The related coverage, “comprehensive” coverage, covers you for theft of your vehicle, theft of property from your vehicle, acts of vandalism like slashing your tires or “keying” your paint, or acts of nature like hail or flood damage.
Coverage for your injuries caused by a hit and run driver
Uninsured motorist coverage is your personal injury coverage if you are hurt by a hit and run driver. By state statute and insurance policy language, UM coverage defines hit and run as being an injury caused by an uninsured driver. I had a call today and am meeting a new client tomorrow who was broad-sided by a hit and run driver. Perhaps that driver will be found; a couple of witnesses stayed at the scene and gave the police some information; and there’s always the possibility of a surveillance camera catching the perpetrator.
But I know that I’m going to be able to assist this client because she has uninsured motorist coverage. Even better, she has more than just minimum limits, so if her injuries are more serious than a $25,000.00 claim, there just might be adequate coverage to get her some reasonable compensation.
Vehicle-pedestrian injuries are sometimes even worse. When you’re walking across the street, or on the sidewalk, you don’t have the protection of the metal and safety systems of your vehicle to protect you. In a contest between the car and the person, usually the person comes out worse. If that driver leaves the scene, your uninsured motorist coverage will cover you even though you weren’t in your car, because UM coverage goes with the person, not the vehicle.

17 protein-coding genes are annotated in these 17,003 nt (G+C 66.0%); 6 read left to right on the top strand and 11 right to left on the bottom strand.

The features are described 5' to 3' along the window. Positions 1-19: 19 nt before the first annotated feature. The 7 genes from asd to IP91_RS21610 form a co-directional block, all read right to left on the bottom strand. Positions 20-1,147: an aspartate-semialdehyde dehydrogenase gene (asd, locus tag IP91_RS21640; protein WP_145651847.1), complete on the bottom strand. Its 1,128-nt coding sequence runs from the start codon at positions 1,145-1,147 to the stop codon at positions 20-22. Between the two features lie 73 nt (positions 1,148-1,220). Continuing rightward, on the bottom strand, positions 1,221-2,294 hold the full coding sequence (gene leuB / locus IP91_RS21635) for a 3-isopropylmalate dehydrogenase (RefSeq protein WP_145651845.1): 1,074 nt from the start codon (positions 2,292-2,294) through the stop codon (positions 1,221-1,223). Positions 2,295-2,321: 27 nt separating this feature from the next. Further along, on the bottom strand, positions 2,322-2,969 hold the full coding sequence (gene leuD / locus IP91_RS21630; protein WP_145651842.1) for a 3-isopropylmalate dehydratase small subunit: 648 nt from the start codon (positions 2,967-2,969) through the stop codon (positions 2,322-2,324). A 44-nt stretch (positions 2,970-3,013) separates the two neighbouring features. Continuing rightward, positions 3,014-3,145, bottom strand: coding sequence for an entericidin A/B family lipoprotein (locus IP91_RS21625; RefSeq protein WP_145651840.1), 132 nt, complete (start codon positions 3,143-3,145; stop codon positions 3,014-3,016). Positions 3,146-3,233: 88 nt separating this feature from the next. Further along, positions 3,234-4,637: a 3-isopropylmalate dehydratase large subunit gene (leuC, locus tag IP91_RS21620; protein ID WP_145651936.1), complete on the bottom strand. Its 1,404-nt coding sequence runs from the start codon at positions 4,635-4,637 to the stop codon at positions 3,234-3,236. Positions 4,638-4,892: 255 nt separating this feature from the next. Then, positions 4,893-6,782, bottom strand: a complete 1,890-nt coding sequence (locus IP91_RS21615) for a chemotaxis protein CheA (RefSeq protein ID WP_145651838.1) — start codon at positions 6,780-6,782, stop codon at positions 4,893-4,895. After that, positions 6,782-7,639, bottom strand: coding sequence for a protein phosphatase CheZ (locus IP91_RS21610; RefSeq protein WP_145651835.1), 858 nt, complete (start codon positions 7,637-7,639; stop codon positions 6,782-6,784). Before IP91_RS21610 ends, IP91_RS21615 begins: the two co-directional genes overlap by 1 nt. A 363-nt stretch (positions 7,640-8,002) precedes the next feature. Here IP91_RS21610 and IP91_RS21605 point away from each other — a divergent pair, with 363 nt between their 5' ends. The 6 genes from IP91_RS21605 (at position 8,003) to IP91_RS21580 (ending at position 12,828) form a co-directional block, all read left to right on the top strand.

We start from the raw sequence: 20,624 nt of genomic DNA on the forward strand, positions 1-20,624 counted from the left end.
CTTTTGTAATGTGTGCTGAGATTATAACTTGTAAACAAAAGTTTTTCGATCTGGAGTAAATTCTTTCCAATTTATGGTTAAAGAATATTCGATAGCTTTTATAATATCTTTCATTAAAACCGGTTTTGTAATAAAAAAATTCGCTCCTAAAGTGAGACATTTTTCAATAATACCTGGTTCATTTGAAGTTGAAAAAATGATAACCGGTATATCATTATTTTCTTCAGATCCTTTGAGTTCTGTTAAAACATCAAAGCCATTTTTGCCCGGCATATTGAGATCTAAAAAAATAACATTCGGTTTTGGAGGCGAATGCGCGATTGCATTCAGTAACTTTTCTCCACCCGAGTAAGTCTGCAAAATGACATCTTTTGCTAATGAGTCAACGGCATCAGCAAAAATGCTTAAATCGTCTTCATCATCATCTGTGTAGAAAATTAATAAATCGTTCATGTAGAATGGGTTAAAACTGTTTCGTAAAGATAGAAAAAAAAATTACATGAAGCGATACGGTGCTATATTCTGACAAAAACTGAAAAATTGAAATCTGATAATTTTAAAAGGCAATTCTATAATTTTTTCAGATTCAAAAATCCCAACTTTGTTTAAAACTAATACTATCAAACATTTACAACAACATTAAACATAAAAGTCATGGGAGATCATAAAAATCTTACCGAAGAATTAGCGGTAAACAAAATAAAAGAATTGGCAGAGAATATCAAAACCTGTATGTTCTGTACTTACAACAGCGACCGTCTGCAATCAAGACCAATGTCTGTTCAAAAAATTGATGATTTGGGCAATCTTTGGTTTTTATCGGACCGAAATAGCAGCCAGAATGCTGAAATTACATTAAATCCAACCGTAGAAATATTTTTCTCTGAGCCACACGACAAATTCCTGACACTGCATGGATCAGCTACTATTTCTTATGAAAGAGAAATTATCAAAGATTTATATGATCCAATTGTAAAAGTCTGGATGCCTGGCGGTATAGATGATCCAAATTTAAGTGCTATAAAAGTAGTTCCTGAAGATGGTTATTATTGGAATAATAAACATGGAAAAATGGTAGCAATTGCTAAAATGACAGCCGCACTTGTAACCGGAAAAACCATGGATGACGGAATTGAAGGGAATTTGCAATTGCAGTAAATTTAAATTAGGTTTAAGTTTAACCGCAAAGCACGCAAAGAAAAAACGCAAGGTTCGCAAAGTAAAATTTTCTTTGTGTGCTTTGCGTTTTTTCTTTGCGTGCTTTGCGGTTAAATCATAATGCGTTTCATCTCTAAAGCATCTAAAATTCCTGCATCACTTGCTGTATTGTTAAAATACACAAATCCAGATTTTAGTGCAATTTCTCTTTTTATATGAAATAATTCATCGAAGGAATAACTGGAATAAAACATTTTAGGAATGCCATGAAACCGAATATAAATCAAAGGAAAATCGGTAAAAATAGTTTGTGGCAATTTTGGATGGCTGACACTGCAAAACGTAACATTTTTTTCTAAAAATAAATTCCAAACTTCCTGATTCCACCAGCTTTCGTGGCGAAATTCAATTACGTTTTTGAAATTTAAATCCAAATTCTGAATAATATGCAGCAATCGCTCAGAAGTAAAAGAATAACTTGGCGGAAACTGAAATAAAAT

And, it covers your family too. UM coverage provides protection for the named insurance and any relative living in the household (with a few exceptions that are kind of technical). So, if your child is in the school crosswalk and a driver comes through and hits her, your UM coverage will provide some personal injury compensation for her injuries.
By state law, insurance companies are required to offer you UM coverage up to the amounts of the liability coverage you select. You have three choices: 1) take the coverage; 2) take the coverage but at the lower limits ($25,000.00 per person, $50,000.00 per accident); or 3) reject the coverage.
I don’t care WHAT your insurance agent tells you about why you don’t need UM coverage. If they tell you that, get another agent because this one doesn’t know what the heck they are talking about and does not have your interests at heart.
No, I am not an insurance salesman. I am a personal injury trial lawyer. My job is to get you as much compensation for your injuries as I can within our system of justice and insurance law. If you come to me and got hit by a driver who left the scene, and you don’t have collision coverage for your vehicle or uninsured motorist coverage for your injuries, I’m probably going to have to tell you “I’m sorry, but I can’t help you.”
And honestly, I hate saying that to people who were injured by others.
If you have a question or need some help, shoot me an email at email@example.com, or call our firm, Foshee & Yaffe at 405 632-6668 and ask for Greg.